Indexed on: 25 May '11Published on: 25 May '11Published in: Calcified Tissue International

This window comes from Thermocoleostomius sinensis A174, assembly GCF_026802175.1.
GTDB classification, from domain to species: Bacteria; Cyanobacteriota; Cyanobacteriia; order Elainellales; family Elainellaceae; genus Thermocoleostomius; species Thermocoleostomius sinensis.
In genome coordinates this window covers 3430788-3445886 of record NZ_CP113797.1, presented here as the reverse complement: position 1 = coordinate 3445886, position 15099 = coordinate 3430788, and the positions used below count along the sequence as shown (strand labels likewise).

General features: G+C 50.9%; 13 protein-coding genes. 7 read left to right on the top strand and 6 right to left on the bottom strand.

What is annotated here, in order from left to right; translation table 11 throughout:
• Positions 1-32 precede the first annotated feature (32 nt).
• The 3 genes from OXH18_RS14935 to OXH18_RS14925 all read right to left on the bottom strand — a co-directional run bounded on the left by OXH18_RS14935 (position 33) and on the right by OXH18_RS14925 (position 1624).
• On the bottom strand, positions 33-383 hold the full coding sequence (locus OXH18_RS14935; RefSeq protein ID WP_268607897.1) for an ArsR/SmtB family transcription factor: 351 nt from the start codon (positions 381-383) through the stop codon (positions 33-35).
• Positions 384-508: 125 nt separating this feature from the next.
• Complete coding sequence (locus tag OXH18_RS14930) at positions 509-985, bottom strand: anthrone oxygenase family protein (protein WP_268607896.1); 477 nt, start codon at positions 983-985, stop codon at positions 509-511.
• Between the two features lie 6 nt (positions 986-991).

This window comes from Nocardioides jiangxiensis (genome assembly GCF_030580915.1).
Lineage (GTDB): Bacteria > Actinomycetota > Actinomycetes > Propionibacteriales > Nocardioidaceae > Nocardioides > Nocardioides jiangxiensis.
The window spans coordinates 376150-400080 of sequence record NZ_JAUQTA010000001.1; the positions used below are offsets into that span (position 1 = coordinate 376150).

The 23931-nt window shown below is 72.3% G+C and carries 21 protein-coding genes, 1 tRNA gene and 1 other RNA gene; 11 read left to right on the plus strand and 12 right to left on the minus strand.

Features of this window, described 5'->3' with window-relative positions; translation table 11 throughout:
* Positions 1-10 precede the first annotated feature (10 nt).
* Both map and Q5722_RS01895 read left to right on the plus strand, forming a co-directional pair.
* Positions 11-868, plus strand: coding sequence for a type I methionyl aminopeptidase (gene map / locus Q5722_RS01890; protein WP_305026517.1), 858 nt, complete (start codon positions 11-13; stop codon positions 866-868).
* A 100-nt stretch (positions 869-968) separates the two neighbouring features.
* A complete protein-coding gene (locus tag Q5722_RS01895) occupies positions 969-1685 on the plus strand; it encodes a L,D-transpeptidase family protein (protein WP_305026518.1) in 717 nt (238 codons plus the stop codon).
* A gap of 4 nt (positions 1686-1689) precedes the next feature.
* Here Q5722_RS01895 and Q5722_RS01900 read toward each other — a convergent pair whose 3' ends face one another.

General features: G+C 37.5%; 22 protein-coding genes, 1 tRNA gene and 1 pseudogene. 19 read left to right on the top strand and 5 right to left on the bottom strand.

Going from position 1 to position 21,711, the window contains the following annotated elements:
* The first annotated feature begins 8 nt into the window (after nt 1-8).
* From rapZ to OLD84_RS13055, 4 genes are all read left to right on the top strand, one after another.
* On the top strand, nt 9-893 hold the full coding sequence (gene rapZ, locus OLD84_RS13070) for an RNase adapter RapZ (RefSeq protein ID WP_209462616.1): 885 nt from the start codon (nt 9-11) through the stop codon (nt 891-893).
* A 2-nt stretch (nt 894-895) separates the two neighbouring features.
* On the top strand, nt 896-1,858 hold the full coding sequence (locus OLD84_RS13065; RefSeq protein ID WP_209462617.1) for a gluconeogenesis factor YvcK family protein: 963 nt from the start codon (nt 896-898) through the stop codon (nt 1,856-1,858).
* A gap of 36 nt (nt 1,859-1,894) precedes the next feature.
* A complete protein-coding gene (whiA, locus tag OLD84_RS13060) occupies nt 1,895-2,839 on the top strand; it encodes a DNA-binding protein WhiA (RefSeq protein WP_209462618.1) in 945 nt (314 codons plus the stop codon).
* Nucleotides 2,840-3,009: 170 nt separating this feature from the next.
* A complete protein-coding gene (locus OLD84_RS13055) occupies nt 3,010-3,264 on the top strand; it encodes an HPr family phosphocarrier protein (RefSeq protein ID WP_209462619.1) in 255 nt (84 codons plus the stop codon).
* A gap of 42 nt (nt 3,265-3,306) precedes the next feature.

How parathyroid hormone (PTH) increases bone mass is unclear, but understanding this phenomenon is significant to the improvement of osteoporosis therapy. Nmp4/CIZ is a nucleocytoplasmic shuttling transcriptional repressor that suppresses PTH-induced osteoblast gene expression and hormone-stimulated gains in murine femoral trabecular bone. To further characterize Nmp4/CIZ suppression of hormone-mediated bone growth, we treated 10-week-old Nmp4-knockout (KO) and wild-type (WT) mice with intermittent human PTH(1-34) at 30 μg/kg daily or vehicle, 7 days/week, for 2, 3, or 7 weeks. Null mice treated with hormone (7 weeks) gained more vertebral and tibial cancellous bone than WT animals, paralleling the exaggerated response in the femur. Interestingly, Nmp4/CIZ suppression of this hormone-stimulated bone formation was not apparent during the first 2 weeks of treatment. Consistent with the null mice enhanced PTH-stimulated addition of trabecular bone, these animals exhibited an augmented hormone-induced increase in serum osteocalcin 3 weeks into treatment. Unexpectedly, the Nmp4-KO mice displayed an osteoclast phenotype. Serum C-terminal telopeptide, a marker for bone resorption, was elevated in the null mice, irrespective of treatment. Nmp4-KO bone marrow cultures produced more osteoclasts, which exhibited elevated resorbing activity, compared to WT cultures. The expression of several genes critical to the development of both osteoblasts and osteoclasts was elevated in Nmp4-KO mice at 2 weeks, but not 3 weeks, of hormone exposure. We propose that Nmp4/CIZ dampens PTH-induced improvement of trabecular bone throughout the skeleton by transiently suppressing hormone-stimulated increases in the expression of proteins key to the required enhanced activity and number of both osteoblasts and osteoclasts.